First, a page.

8
$\begingroup$

I like to make the "dominoes" analogy when I teach my students induction.

I recently came across the following video:

https://www.youtube.com/watch?v=-BTWiZ7CYoI

In this video, a sequence of concrete block wall caps are set up like dominoes on the top of a wall. The first wall cap is knocked down, setting off the domino effect. The blocks are spaced so that they are resting on each other when they fall, but just barely. So rather than resting flat each block is supported slightly by its successor. When the last block falls, however, it falls flat (having no subsequent block to rest on). This causes the block behind it to slip off, and lay flat, which causes the brick behind it to slip off and lie flat, until all the blocks are lying flat perfectly end to end.

Is there any instance of a similar phenomena occurring in mathematics? I am thinking of a situation in which you want to prove both $P(n)$ and $Q(n)$ for $n = 1, 2, 3, \dots, 100$ (say). If you are able to prove:

  1. $P(1)$
  2. $\forall k \in \{1,2,3, \dots, 99\} P(k) \implies P(k+1)$
  3. $P(100) \implies Q(100)$
  4. $\forall k \in \{ 100, 99, 98, \dots, 3,2\}, Q(k) \implies Q(k-1)$

Then it will follow that both $P(n)$ and $Q(n)$ are true for $n = 1, 2, 3, \dots, 100$.

If an example is found, it could be a great example for teaching because it would force students to think through the logic of why induction works rather than blindly following a certain form of "an induction proof".

$\endgroup$
5
  • 6
    $\begingroup$ brilliant.org/wiki/forward-backwards-induction $\endgroup$
    – Bill Cook
    Nov 9 '18 at 3:35
  • 2
    $\begingroup$ @BillCook That is a nice form of induction! I am actually thinking about giving students a few examples, and having them try to create their own inductive methods. $\endgroup$ Nov 9 '18 at 10:34
  • $\begingroup$ The link to the youtube video might expire. Could you provide a short summary of what it is about and how it relates to your question? $\endgroup$ Nov 9 '18 at 11:50
  • 4
    $\begingroup$ Maybe not quite what you're looking for, but have you heard of Cauchy induction? You prove your base case, then you prove that $P(n) \implies P(2n)$ and that $P(n) \implies P(n-1)$, which covers all cases. $\endgroup$ Nov 9 '18 at 16:12
  • 1
    $\begingroup$ @MikePierce This is actually the same type of induction that Bill Cook posted above. $\endgroup$ Nov 10 '18 at 13:06
1
$\begingroup$

Answered in comments:

brilliant.org/wiki/forward-backwards-induction – Bill Cook Nov 9 '18 at 3:35

Maybe not quite what you're looking for, but have you heard of Cauchy induction? You prove your base case, then you prove that $P(n) \implies P(2n)$ and that $P(n) \implies P(n-1)$, which covers all cases. – Mike Pierce Nov 9 '18 at 16:12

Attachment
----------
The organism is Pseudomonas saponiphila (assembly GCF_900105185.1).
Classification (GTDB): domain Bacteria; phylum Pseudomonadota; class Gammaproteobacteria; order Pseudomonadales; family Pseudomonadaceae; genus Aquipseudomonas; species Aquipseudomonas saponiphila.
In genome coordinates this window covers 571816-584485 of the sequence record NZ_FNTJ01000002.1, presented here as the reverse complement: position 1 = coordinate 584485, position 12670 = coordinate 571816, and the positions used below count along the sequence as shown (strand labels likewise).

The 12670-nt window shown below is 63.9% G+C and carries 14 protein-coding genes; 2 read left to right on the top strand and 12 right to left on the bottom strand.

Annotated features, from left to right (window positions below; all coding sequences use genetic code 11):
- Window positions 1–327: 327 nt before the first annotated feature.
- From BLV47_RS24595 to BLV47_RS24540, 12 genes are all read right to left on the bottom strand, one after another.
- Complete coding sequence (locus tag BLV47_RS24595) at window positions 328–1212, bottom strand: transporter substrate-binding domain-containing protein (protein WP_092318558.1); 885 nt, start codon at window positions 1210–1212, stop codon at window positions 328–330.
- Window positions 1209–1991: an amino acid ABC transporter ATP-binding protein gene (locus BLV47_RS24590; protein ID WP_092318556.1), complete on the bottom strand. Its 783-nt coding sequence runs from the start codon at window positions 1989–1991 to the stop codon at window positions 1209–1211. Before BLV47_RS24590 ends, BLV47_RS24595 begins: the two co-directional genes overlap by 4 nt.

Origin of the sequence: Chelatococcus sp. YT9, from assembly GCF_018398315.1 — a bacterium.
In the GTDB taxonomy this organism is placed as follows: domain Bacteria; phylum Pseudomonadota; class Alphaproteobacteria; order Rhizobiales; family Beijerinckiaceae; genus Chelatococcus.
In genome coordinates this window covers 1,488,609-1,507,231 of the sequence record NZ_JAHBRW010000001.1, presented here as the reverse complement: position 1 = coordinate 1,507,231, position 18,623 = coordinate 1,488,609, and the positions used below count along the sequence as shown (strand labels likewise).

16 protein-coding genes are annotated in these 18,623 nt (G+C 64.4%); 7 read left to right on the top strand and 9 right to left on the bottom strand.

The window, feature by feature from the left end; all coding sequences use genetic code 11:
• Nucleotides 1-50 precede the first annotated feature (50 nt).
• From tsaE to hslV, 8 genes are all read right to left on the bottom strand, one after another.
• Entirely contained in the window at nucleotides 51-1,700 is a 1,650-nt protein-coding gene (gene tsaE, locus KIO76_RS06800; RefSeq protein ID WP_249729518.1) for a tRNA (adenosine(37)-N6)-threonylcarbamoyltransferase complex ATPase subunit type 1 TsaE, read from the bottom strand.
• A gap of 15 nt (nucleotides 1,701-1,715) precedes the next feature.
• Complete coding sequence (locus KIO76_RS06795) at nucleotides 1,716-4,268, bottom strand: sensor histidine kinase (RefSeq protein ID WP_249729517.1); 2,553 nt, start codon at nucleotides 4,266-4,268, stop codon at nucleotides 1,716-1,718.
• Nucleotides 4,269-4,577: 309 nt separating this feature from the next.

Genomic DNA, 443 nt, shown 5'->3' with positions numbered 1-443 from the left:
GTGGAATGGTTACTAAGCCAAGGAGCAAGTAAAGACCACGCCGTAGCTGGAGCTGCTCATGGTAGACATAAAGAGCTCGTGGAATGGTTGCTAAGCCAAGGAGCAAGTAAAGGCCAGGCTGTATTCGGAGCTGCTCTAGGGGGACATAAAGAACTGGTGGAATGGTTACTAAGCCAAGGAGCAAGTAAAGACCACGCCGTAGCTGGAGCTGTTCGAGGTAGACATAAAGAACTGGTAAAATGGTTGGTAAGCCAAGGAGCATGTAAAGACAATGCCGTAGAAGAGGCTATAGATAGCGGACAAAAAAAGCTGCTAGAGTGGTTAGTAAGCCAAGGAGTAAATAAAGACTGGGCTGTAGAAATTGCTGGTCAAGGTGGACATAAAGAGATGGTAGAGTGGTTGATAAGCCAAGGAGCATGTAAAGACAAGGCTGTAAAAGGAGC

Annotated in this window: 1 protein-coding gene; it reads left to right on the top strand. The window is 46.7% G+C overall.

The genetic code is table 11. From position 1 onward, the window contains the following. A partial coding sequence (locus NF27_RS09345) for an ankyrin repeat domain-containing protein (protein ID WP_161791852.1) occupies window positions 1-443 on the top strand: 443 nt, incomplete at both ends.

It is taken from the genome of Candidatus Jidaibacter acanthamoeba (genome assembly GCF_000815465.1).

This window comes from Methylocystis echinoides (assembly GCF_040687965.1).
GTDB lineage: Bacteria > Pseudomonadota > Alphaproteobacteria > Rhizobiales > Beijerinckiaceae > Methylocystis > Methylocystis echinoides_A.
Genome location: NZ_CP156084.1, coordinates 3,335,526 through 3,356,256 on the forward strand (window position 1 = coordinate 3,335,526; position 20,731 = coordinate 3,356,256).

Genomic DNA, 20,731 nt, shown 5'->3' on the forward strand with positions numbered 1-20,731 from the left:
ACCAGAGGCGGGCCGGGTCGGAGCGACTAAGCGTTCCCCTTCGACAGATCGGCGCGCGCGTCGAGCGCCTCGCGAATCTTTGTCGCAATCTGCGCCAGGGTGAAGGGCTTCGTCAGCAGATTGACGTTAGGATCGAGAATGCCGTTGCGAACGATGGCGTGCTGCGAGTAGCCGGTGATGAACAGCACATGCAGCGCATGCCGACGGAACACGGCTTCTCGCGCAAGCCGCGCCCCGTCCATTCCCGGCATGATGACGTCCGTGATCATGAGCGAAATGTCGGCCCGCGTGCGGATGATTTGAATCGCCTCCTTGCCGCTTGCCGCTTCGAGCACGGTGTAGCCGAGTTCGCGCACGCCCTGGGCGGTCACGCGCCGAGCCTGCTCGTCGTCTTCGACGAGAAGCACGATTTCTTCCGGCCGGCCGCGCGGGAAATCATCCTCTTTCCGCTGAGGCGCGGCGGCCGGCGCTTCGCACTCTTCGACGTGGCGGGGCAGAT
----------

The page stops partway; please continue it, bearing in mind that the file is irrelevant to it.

$\endgroup$
3
  • $\begingroup$ The only example of this "Cauchy induction" that is paraded everywhere is the AM-GM inequality, but it is a terrible example, and in my opinion should never be taught, for two reasons: (1) Students who are unable to use induction correctly (including for predicates with nested quantifiers) would gain nothing from an attempt to teach them this kind of 'induction'. (2) There is an extremely easy proof of AM-GM that uses ordinary induction. $\endgroup$
    – user21820
    Nov 28 '20 at 17:08
  • 1
    $\begingroup$ @user21820 I think the student has something to gain: namely, flexibility in their reasoning. I don't want them to think of "induction proofs" as being one rigid mold to follow (without understanding). The "Cauchy induction" argument forces the student to track through the sequence of implications leading to the conclusion. $\endgroup$ Nov 28 '20 at 18:00
  • $\begingroup$ Well, in my experience, it caused nothing but more confusion to students who were incapable of handling ordinary induction properly, and it didn't benefit those who were. That said, it's just my words, so I can't possibly expect you to assume what I say as true just like that. =) $\endgroup$
    – user21820
    Nov 28 '20 at 18:08
1
$\begingroup$

I am not a fan of the so-called "Cauchy induction" mentioned in the other answer, for the reasons mentioned in my comment there. So here is my own offered answer (taken from an earlier post of mine):